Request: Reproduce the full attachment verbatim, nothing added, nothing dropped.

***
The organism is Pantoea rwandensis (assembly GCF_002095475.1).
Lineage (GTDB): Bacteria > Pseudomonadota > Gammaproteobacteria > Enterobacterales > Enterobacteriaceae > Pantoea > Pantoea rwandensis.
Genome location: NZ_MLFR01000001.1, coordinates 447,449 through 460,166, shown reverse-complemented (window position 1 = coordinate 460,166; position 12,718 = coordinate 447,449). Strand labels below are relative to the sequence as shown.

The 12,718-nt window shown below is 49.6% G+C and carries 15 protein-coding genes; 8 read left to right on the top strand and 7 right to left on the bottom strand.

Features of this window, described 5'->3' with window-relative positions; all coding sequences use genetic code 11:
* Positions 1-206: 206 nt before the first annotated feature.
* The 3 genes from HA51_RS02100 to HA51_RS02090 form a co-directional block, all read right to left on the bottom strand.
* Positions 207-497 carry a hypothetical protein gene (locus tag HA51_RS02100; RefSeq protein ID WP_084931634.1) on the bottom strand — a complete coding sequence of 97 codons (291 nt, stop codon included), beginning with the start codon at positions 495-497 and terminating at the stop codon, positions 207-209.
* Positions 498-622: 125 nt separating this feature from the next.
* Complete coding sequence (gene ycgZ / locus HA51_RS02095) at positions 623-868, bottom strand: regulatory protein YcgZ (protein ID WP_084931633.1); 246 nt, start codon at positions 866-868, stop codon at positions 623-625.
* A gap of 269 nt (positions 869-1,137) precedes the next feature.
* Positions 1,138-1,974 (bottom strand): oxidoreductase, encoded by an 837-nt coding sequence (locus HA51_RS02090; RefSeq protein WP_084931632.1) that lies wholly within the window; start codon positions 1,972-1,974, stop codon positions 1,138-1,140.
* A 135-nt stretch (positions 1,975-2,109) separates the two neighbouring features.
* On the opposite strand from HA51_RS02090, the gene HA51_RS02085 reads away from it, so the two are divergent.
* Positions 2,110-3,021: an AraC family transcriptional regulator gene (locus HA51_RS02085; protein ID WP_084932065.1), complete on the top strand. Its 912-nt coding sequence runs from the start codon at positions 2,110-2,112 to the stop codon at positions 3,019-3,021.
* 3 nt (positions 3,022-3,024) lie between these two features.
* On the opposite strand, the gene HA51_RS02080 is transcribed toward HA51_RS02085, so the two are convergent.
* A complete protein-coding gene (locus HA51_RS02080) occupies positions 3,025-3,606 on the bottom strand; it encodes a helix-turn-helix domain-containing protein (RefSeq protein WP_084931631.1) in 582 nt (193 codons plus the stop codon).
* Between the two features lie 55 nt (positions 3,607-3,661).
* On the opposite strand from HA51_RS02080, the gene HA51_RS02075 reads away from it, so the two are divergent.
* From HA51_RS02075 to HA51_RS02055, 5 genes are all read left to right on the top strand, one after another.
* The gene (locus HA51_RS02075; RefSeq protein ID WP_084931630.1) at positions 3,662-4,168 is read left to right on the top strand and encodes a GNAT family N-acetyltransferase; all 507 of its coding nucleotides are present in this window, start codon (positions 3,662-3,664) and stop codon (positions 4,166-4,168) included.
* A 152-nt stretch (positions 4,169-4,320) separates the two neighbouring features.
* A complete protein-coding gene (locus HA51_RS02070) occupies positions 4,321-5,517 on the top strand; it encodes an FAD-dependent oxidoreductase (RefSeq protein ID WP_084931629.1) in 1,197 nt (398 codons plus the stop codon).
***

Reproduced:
The organism is Pantoea rwandensis (assembly GCF_002095475.1).
Lineage (GTDB): Bacteria > Pseudomonadota > Gammaproteobacteria > Enterobacterales > Enterobacteriaceae > Pantoea > Pantoea rwandensis.
Genome location: NZ_MLFR01000001.1, coordinates 447,449 through 460,166, shown reverse-complemented (window position 1 = coordinate 460,166; position 12,718 = coordinate 447,449). Strand labels below are relative to the sequence as shown.

The 12,718-nt window shown below is 49.6% G+C and carries 15 protein-coding genes; 8 read left to right on the top strand and 7 right to left on the bottom strand.

Features of this window, described 5'->3' with window-relative positions; all coding sequences use genetic code 11:
* Positions 1-206: 206 nt before the first annotated feature.
* The 3 genes from HA51_RS02100 to HA51_RS02090 form a co-directional block, all read right to left on the bottom strand.
* Positions 207-497 carry a hypothetical protein gene (locus tag HA51_RS02100; RefSeq protein ID WP_084931634.1) on the bottom strand — a complete coding sequence of 97 codons (291 nt, stop codon included), beginning with the start codon at positions 495-497 and terminating at the stop codon, positions 207-209.
* Positions 498-622: 125 nt separating this feature from the next.
* Complete coding sequence (gene ycgZ / locus HA51_RS02095) at positions 623-868, bottom strand: regulatory protein YcgZ (protein ID WP_084931633.1); 246 nt, start codon at positions 866-868, stop codon at positions 623-625.
* A gap of 269 nt (positions 869-1,137) precedes the next feature.
* Positions 1,138-1,974 (bottom strand): oxidoreductase, encoded by an 837-nt coding sequence (locus HA51_RS02090; RefSeq protein WP_084931632.1) that lies wholly within the window; start codon positions 1,972-1,974, stop codon positions 1,138-1,140.
* A 135-nt stretch (positions 1,975-2,109) separates the two neighbouring features.
* On the opposite strand from HA51_RS02090, the gene HA51_RS02085 reads away from it, so the two are divergent.
* Positions 2,110-3,021: an AraC family transcriptional regulator gene (locus HA51_RS02085; protein ID WP_084932065.1), complete on the top strand. Its 912-nt coding sequence runs from the start codon at positions 2,110-2,112 to the stop codon at positions 3,019-3,021.
* 3 nt (positions 3,022-3,024) lie between these two features.
* On the opposite strand, the gene HA51_RS02080 is transcribed toward HA51_RS02085, so the two are convergent.
* A complete protein-coding gene (locus HA51_RS02080) occupies positions 3,025-3,606 on the bottom strand; it encodes a helix-turn-helix domain-containing protein (RefSeq protein WP_084931631.1) in 582 nt (193 codons plus the stop codon).
* Between the two features lie 55 nt (positions 3,607-3,661).
* On the opposite strand from HA51_RS02080, the gene HA51_RS02075 reads away from it, so the two are divergent.
* From HA51_RS02075 to HA51_RS02055, 5 genes are all read left to right on the top strand, one after another.
* The gene (locus HA51_RS02075; RefSeq protein ID WP_084931630.1) at positions 3,662-4,168 is read left to right on the top strand and encodes a GNAT family N-acetyltransferase; all 507 of its coding nucleotides are present in this window, start codon (positions 3,662-3,664) and stop codon (positions 4,166-4,168) included.
* A 152-nt stretch (positions 4,169-4,320) separates the two neighbouring features.
* A complete protein-coding gene (locus HA51_RS02070) occupies positions 4,321-5,517 on the top strand; it encodes an FAD-dependent oxidoreductase (RefSeq protein ID WP_084931629.1) in 1,197 nt (398 codons plus the stop codon).